Apparently We All Know Vaults Flood
In February of 2017, Safe-T-Cover held a webinar on waterworks best practices and backflow installation options. Civil and mechanical engineers as well as water purveyors from across the country attended. We discussed the current trends, the different backflow preventer installation designs and afterwards held a lively question and answer session. While we were discussing utility vaults and vault flooding, we asked the audience two poll questions. We first wanted to know if those in the industry are aware of the prevalence of flooded vaults. The second question was about the potential cross connection created in a flooded vault. The results of the poll questions leave us wondering why the vault remains an acceptable design. You may be just as surprised as we initially were to read about the results.
Poll question : Were you aware vault flooding is common?
Safe-T-Cover has been meeting with water jurisdictions and testers in cities across the country and are consistently told that a flooded vault is a common occurrence. We've heard from city backflow prevention managers, testers, and instructors about just how common. Recently, we even had a respected tester write an article about the dangers of vaults and vault flooding. You can read it here. In a recent phone conversation with a veteran cross control specialist from a large Midwestern city, a flooded vault was described as more common than a dry vault. Since it appears to be such common knowledge, we weren’t surprised when 70% of the webinar audience answered yes to this question. Most everyone in the industry seems to know that underground vaults for backflow preventers tend to flood. That's all fine and good, but we needed to learn more to find out why vaults are still the most common place to specify and install backflow preventers.
We'd like to hear your thoughts on underground vaults and flooding too. Click here to weigh in.
Poll question 2: Were you aware that a flooded vault creates a potential cross connection?
Water jurisdictions look to the USC Foundation for Cross-Connection Control and Hydraulic Research (USC FCCCHR) as a go to resource. First in the Summer 2005 edition, next in the Spring 2014 edition, and again in the recent Winter 2016 edition of Cross Talk, USC recommends that all backflow assemblies be installed above grade. Here is what they had to say in 2014, "When a backflow preventer is installed below grade, the vault or pit in which an assembly is installed may fill up with water—possibly contaminated water. The water in the pit could create a cross-connection between the water in the pit and the backflow preventer through the test cocks. This may occur whether the test cocks are opened or closed." The prevention of a cross connection is the very reason this expensive backflow assembly is installed in the first place. Think about the quality of the water in a vault. Having that nasty water drawn into the customer’s drinking water or back into the public drinking water is what we all want to avoid, right?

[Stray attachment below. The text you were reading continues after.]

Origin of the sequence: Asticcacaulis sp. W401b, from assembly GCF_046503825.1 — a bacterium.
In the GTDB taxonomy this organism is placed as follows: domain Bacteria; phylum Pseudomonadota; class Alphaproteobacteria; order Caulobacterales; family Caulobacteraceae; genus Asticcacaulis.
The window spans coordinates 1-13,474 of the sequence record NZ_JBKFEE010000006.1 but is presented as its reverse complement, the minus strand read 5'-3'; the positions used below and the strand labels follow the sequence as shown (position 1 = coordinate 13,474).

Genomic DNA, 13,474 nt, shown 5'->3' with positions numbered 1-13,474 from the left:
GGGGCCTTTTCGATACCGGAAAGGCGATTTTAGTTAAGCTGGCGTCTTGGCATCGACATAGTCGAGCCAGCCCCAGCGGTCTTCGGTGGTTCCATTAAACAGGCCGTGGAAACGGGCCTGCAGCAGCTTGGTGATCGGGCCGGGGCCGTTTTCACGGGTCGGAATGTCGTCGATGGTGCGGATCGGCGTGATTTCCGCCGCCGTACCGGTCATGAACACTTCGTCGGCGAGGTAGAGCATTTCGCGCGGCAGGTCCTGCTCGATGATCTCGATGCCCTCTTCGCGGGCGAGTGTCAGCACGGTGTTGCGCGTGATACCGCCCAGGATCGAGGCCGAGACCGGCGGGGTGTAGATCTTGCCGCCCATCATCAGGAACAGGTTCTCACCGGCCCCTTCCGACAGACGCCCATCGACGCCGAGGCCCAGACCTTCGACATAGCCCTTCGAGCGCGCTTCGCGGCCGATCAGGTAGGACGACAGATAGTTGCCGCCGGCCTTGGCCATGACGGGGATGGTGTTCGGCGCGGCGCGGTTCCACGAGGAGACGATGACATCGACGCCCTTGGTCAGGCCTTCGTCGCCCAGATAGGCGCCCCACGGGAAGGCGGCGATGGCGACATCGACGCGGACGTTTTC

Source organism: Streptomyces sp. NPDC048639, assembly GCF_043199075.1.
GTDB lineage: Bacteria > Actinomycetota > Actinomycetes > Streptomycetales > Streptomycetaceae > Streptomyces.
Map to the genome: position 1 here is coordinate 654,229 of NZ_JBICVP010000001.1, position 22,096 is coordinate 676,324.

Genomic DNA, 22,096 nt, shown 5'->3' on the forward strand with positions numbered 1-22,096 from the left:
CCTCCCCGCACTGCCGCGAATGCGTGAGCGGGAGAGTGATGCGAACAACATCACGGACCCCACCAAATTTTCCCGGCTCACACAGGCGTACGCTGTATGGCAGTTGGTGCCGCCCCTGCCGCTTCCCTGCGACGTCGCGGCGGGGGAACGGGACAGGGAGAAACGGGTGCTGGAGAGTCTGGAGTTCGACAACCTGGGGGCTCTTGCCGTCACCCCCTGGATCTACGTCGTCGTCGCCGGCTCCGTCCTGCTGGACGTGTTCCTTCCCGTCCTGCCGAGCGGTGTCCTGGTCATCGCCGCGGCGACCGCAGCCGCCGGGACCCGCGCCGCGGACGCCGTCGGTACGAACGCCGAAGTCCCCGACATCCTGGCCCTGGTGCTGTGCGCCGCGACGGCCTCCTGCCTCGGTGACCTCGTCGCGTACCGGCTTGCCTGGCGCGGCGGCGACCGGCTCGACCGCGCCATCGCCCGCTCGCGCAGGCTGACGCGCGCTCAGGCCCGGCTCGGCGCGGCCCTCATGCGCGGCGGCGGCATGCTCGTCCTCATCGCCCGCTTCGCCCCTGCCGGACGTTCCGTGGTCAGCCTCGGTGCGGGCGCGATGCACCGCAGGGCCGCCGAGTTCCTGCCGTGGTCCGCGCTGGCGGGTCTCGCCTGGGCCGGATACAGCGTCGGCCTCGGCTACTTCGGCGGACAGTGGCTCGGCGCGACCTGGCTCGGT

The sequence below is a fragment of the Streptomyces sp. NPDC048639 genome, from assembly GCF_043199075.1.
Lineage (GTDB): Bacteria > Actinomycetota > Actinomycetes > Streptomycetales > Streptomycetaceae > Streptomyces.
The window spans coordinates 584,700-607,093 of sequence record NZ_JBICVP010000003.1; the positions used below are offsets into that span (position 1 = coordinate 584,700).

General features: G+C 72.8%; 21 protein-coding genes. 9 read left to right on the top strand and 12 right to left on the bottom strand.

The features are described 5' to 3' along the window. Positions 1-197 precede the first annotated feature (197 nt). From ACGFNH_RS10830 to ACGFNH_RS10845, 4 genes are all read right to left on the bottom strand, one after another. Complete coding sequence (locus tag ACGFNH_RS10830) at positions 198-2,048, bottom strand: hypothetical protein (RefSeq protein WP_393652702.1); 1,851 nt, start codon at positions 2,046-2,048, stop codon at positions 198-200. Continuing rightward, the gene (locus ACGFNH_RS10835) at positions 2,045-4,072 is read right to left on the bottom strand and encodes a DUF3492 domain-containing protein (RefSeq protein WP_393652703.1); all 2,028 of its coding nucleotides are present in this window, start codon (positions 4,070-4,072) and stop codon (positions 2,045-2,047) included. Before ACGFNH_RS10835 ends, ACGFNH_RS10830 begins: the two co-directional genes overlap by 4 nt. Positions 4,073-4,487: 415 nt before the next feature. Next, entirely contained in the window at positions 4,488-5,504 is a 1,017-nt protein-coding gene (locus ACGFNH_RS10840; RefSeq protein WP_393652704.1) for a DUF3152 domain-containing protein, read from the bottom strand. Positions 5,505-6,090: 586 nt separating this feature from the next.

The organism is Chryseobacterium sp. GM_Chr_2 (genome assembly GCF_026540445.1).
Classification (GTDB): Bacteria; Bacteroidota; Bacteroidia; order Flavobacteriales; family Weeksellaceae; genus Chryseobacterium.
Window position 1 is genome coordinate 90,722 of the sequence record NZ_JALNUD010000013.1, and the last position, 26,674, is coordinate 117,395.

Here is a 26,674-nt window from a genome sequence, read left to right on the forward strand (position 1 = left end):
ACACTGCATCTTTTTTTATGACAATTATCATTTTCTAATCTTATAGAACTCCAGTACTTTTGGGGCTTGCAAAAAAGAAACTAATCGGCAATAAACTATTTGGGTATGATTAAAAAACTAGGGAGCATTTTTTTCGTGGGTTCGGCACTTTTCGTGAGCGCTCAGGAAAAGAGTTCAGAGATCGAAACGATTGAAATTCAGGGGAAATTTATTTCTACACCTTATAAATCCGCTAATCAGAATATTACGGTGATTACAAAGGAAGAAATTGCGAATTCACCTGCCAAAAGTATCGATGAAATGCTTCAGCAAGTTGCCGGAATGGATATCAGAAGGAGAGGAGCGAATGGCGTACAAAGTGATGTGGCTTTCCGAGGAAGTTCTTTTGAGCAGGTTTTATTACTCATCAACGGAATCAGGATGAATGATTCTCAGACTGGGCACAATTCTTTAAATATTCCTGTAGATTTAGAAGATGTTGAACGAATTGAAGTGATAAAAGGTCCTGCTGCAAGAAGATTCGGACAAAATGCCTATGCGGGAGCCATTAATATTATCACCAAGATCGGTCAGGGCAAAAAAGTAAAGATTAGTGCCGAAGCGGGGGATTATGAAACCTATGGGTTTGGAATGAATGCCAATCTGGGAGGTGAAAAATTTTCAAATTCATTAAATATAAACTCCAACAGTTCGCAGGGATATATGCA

Here’s where things get interesting. When we asked poll question 2, 70% answered yes, they were aware that a flooded vault creates a potential problem. So, what we learned from these two questions is the industry, both design engineers and water purveyors, is well aware that vaults flood and that a potential cross connection is created when this happens. We simply don’t understand this attitude if clean drinking water is a top priority and concern. In fact, we'd like to hear your opinion on the flooded vaults and the problem they can cause. Please click here to answer a couple questions and leave us your comments.
Using This Accepted Design Means Accepting Cross Connections
We know change is not easy, especially when the vault has been an accepted design for decades. We also know most water jurisdictions lack the above ground details necessary for you to design with confidence an above ground backflow assembly. We know the vault is more aesthetically pleasing than an above ground enclosure. Lastly, we know the backflow design is a small aspect of your civil engineering design scope. However, are all those things more important than backflow prevention? If we know the potential risks of vaults and fail to act, are we perpetuating a design that puts clean drinking water at risk?
As a water purveyor, we wonder why the practice is still accepted. We all depend on clean drinking water each and every time the faucet is opened. Civil engineers are willing to design differently but standard details often do not exist. We can help you develop a comprehensive set of standard details. Contact us to schedule a call to discuss your water jurisdiction and how we can help.
The status quo guides many decisions in our work and personal life. But doing so can sometimes put us in a compromised position. The next time you design or approve a backflow preventer installation ask yourself what the best and most effective solution would be.